At the unveiling of its 10-point action plan to reform Parliament, the Democratic Alliance pointed out that it is an anomaly that there is currently no effective and regular oversight mechanism over the acts and omissions of the President and the Presidency. To close this gap, the DA said it will submit a proposal to the Speaker in concurrence with the Rules Committee– to call for the establishment of a portfolio committee to conduct oversight over the Presidency throughout each parliamentary term.



However, the ANC has little appetite for a parliamentary oversight committee over the Presidency. During a 2021 appearance before the Zondo Commission on parliamentary oversight, Ministers Gwede Mantashe and Thandi Modise both argued that the President's work was conducted through cabinet ministers, who were all overseen by portfolio committees. Minister Modise said: “I'm not sure if, in actual fact, it would serve any purpose.” “Because he doesn't have a portfolio, the President can't be overseen by a portfolio committee,” argued Minister Mantashe.


Zondo Commission

Chief Justice Raymond Zondo was not convinced by Ministers Mantashe and Modise’s arguments. He countered: "It is not correct that everything for which the President is responsible [is delegated] to a Minister or department outside the Presidency. Our recent history also shows that the President's conduct is not always subjected to adequate oversight by the existing portfolio committee. A process to enable the President and Presidency's conduct to be subjected to more probing scrutiny than is feasible in a plenary session of the National Assembly would therefore appear to be beneficial".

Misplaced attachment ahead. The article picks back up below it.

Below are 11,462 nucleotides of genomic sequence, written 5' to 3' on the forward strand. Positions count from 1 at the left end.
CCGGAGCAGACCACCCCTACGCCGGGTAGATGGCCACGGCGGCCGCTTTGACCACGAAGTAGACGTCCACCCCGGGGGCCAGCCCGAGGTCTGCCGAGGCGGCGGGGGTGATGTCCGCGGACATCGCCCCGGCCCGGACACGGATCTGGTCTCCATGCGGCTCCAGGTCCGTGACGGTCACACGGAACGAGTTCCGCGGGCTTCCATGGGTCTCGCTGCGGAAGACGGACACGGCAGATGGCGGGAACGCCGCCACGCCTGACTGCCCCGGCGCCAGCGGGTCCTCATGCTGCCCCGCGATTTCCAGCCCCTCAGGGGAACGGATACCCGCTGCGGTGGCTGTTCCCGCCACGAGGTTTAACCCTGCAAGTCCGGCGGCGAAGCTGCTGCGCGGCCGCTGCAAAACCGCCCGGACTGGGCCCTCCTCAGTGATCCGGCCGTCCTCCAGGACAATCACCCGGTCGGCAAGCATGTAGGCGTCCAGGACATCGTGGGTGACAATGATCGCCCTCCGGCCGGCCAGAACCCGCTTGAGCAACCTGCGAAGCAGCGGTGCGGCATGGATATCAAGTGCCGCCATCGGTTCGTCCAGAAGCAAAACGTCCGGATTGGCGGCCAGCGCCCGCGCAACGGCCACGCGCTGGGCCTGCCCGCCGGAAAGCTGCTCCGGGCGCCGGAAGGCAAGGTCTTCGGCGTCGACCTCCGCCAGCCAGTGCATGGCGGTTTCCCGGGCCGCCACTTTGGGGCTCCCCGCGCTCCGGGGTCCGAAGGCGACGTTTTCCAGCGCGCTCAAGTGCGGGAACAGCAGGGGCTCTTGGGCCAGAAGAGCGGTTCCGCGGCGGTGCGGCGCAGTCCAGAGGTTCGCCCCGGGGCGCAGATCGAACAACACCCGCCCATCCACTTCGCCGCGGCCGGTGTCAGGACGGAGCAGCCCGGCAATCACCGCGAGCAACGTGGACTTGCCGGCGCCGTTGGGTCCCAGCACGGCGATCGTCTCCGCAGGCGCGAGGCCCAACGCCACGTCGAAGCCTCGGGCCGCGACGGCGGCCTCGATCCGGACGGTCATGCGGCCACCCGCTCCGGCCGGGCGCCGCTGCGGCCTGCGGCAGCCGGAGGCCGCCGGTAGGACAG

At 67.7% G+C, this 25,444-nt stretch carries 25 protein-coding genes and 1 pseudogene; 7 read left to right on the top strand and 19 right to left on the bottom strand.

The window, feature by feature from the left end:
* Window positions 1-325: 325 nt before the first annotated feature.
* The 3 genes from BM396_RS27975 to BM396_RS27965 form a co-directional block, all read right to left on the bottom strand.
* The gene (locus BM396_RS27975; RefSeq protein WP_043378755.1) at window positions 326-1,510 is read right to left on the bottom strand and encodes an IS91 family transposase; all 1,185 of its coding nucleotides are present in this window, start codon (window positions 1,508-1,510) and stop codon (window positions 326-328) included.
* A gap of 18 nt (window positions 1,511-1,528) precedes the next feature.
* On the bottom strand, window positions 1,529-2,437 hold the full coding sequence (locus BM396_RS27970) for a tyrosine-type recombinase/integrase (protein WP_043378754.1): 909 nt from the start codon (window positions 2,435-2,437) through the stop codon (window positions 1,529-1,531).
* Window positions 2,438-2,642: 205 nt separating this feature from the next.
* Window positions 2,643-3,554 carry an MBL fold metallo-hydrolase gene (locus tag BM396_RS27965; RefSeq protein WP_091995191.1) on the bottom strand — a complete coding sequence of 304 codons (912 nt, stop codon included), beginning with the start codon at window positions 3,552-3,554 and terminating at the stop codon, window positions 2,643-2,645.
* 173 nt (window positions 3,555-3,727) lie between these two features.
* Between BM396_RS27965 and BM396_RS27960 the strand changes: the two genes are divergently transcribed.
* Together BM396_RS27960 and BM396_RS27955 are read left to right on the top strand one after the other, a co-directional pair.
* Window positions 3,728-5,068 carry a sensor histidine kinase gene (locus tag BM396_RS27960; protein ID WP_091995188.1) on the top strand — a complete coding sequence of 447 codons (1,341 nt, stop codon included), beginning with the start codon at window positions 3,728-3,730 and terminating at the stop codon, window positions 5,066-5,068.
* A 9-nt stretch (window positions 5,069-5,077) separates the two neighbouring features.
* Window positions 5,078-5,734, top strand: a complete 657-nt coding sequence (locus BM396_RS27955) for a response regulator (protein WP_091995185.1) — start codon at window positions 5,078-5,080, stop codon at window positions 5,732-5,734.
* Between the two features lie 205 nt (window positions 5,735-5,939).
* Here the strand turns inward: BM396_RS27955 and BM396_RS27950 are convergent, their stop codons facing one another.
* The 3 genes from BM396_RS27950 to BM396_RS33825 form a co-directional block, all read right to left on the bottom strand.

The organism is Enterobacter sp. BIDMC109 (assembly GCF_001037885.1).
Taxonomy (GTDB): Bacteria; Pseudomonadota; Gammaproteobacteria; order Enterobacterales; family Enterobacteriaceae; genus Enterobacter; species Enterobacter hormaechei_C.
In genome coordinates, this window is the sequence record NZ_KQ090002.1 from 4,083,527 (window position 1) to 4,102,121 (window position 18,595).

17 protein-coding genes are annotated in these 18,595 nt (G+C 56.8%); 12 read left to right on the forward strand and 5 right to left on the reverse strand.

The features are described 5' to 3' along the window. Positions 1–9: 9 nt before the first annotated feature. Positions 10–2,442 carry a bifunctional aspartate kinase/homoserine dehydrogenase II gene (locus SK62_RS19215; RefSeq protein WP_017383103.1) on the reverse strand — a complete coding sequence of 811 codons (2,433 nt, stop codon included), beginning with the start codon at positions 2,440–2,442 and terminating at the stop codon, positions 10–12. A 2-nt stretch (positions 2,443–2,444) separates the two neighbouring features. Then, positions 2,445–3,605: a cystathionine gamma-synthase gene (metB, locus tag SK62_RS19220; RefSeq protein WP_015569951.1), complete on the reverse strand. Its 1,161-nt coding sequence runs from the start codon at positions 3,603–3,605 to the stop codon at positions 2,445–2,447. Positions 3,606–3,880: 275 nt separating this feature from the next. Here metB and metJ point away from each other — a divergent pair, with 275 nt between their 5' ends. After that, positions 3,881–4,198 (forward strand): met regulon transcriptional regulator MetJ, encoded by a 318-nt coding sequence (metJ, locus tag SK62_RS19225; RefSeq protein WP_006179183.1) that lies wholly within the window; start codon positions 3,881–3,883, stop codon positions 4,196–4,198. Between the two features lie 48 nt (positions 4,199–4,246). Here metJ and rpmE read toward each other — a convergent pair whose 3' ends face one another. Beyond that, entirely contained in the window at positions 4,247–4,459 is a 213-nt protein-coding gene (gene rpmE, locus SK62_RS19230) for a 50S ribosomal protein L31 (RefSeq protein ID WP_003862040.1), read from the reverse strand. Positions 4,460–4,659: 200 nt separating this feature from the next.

Further, the Commission recommended that Parliament should consider whether it would be desirable for it to establish a committee whose function is, or includes, oversight over acts or omissions by the President and Presidency, which are not overseen by existing portfolio committees.


Case studies

There are few equivalent parliamentary committees that question the President, Prime Minister or relevant Head of Government in other countries. The committee is more popular with Westminster systems, the United Kingdom being the foremost case in point.

In the UK, The Liaison Committee is a select committee of the House of Commons, comprising of all the MPs who are select committee chairs. Amongst many varied tasks, the Liaison Committee, established in 2002, has a specific remit to take oral evidence from the Prime Minister up to three times per year. Its aim is to question the Prime Minister about policy, promote effective scrutiny of Government, and consider the overall work of select committees.

The Liaison Committee sessions with the Prime Minister represent an important scrutiny mechanism and the sessions form an established conduit between the executive and the legislature. The sessions provide a complementary forum for senior committee chairs to engage with the Prime Minister beyond the partisan arena of Prime Minister’s Questions (PMQs). This analytical and deliberative setting has been observed to be much more conducive to informative and illuminating exchanges.